One of my go-to things to do every autumn is a corn maze. Now, I’m not in to haunted things. I
love thrills, don’t get me wrong. I don’t scare easily either. I just find that the thought of zombies and chainsaw murderers, and disfigured horror show characters distasteful.
There are many hours to go to corn mazes, however, to go to corn mazes and not fear that you will meet with any gruesome, blood dripping, guts hanging mess of a group.
Now, if that is your thing, the last few weeks before Halloween, most mazes hold haunted wanderings after dark. I am just going to stick to my daytime hours.
This year, I had the joy of attending two corn mazes: one with the gentleman I am going out with, and one with my family. They both were interactive, which I have found makes a maze a little more of an adventure. You see, most people can find their way in and out of a corn maze. How quickly can you get in to the corn maze, find every letter in order, and make it out the designated exit? I think it may have already become apparent, but I love puzzles, and challenges. I relish the opportunity to rise up and meet a challenge head on, and succeed. Corn mazes often are a great chance to do so!
Here are a few of the corn mazes I have been to in recent years:
Ken’s Korny Corn Maze: Garner NC– This is my favorite local corn maze. Not only is Ken’s the longest operating corn maze in North Carolina, they draw a picture every year that you have to find your way through while finding the letters that spell out “Kens Corn Maze”. there are typically between 2.5 and 3 miles of maze to walk through, and attendants throughout the maze are there to answer questions and help those who are lost, or have an emergency. They have a watch tower built for safety purposes. They also are great for kids because Ken’s is more than just a maze. There are playgrounds, water pumps that create lanes for rubber duck races, a corn pit (like a giant sand box but filled with corn kernels), animals to pet and feed, a “corn tunnel” rope maze, giant checker boards, miniature golf, and more. Almost everything is included in the cost of admission. (it is $1 for a rubber duck to take home with you) Going to Kens reminds me of simpler times and childhood. The maze itself is a good challenge, but not unconquerable, and I love that they set up two “rest areas” within the maze to rest, drink fountain water, and use the bathroom if one needs.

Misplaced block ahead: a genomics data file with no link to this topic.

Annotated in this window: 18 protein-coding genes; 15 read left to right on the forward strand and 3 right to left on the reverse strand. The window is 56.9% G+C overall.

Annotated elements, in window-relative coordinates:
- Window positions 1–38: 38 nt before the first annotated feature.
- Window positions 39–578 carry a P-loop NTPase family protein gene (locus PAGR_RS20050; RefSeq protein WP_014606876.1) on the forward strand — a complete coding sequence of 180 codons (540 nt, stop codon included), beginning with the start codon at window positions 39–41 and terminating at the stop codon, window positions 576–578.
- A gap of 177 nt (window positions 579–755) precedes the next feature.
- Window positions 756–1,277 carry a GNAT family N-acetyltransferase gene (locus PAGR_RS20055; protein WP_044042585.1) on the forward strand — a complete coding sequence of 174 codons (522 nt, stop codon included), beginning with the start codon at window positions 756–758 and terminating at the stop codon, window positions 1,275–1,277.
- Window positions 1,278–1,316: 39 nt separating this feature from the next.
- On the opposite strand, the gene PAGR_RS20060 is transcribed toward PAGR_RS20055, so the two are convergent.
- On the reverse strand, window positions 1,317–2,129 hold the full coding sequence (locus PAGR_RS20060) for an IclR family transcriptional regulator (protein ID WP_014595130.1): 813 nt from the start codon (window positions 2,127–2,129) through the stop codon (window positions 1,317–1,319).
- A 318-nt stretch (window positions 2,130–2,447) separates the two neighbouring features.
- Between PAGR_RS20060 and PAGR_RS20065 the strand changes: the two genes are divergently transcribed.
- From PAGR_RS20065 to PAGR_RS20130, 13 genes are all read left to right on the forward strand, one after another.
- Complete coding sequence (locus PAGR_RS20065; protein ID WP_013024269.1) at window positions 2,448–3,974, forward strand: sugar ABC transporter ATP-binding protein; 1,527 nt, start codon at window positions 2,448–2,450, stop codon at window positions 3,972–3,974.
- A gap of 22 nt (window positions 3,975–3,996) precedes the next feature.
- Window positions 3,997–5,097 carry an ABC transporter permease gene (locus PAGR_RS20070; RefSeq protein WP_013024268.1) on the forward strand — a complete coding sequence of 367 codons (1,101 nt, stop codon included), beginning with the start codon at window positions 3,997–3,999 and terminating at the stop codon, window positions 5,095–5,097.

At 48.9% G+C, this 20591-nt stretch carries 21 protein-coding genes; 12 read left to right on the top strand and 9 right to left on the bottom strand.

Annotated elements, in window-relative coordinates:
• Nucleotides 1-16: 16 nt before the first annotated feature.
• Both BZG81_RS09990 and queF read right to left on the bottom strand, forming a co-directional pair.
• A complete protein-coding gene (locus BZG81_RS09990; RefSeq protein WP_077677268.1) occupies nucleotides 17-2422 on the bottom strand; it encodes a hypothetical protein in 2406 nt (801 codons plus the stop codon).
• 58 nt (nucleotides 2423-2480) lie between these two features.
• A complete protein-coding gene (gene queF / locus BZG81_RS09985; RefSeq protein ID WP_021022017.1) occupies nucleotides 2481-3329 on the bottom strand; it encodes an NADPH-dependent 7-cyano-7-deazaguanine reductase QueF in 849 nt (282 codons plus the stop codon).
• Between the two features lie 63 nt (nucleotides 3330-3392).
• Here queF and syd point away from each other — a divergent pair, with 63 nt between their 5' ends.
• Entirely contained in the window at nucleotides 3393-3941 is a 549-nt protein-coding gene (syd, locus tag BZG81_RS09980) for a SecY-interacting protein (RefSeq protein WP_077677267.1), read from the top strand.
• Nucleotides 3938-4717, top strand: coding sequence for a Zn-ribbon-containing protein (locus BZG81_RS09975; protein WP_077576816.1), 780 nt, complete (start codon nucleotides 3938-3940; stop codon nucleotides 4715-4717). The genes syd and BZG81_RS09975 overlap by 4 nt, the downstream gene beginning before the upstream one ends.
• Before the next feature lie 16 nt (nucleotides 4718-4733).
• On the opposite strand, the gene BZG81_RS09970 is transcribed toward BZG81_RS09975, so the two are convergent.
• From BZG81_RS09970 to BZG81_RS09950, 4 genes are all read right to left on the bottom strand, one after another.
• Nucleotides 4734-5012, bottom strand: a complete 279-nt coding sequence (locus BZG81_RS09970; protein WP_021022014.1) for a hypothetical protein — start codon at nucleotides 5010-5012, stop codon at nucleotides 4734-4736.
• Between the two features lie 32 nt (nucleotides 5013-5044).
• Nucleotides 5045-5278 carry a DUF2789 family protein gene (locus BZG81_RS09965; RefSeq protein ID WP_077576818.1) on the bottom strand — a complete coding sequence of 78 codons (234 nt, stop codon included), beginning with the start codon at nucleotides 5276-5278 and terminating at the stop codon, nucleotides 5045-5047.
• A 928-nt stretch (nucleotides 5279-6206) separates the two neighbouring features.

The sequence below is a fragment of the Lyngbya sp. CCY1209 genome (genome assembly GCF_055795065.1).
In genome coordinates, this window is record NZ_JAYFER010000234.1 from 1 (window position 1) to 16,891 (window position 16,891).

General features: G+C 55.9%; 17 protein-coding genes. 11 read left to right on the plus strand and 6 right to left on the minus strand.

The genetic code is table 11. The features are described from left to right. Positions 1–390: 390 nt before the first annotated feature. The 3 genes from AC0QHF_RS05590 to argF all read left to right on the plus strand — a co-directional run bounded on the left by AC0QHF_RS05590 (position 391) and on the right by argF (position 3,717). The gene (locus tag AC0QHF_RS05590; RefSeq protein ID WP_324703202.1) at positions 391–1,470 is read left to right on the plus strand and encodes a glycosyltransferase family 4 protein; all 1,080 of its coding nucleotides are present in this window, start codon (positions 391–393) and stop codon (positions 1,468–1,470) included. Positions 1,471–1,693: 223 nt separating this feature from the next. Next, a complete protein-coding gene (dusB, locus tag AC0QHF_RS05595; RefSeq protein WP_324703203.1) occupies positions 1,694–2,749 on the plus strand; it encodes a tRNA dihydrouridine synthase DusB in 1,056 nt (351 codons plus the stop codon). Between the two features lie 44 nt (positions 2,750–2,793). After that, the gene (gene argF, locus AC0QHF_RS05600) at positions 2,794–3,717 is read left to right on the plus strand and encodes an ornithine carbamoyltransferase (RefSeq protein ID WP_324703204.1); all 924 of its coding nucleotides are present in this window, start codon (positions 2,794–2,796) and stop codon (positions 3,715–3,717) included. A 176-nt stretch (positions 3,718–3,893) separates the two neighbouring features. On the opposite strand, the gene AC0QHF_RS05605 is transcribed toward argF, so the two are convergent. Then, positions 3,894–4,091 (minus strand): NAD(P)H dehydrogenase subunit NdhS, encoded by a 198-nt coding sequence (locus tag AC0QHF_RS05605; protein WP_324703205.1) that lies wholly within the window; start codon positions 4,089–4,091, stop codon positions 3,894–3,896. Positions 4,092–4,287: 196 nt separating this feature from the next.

Phillips Farms: Cary NC– This maze ranks second for me in NC. It is definately worth the trip and money for admission ($10 I think for the maze and most activities?) The maze itself is not quite as challenging as Ken’s but there are many many attractions including a “cow train” (on the left) an apple cannon, corn launcher, giant rocking chair, fun house and much more. There are several attractions here that cost a little extra. I would recommend bringing cash. They do accept credit, but have only one terminal, which makes purchasing snacks like this amazing kettle corn(right) a little bit more difficult.
The maze itself is a lot of fun. It is what I would consider a medium length maze, and more easily navigable than Ken’s. At the entrance to the maze, you are handed a guide of sorts: filled with nine questions, the questionnaire lets you know whether to turn right or left based on your answers at marked points throughout the maze. We even got to choose between three categories of questions!
Naylor Family Farm: Apex NC– This farm is definately more about the attractions than the corn maze. Without exaggerating, I can tell you that my family and I took about five minutes getting through the maze last year. Now, they do have amazingly creative and fun attractions outside of this. There is a hay ride that takes you to the corn maze. once you have passed through the maze, you can head over to the bouncy horse races, the peddle car derby, or the pumpkin patch. seven dollar admission was definitely worth the fun I had. Just don’t go for the maze alone.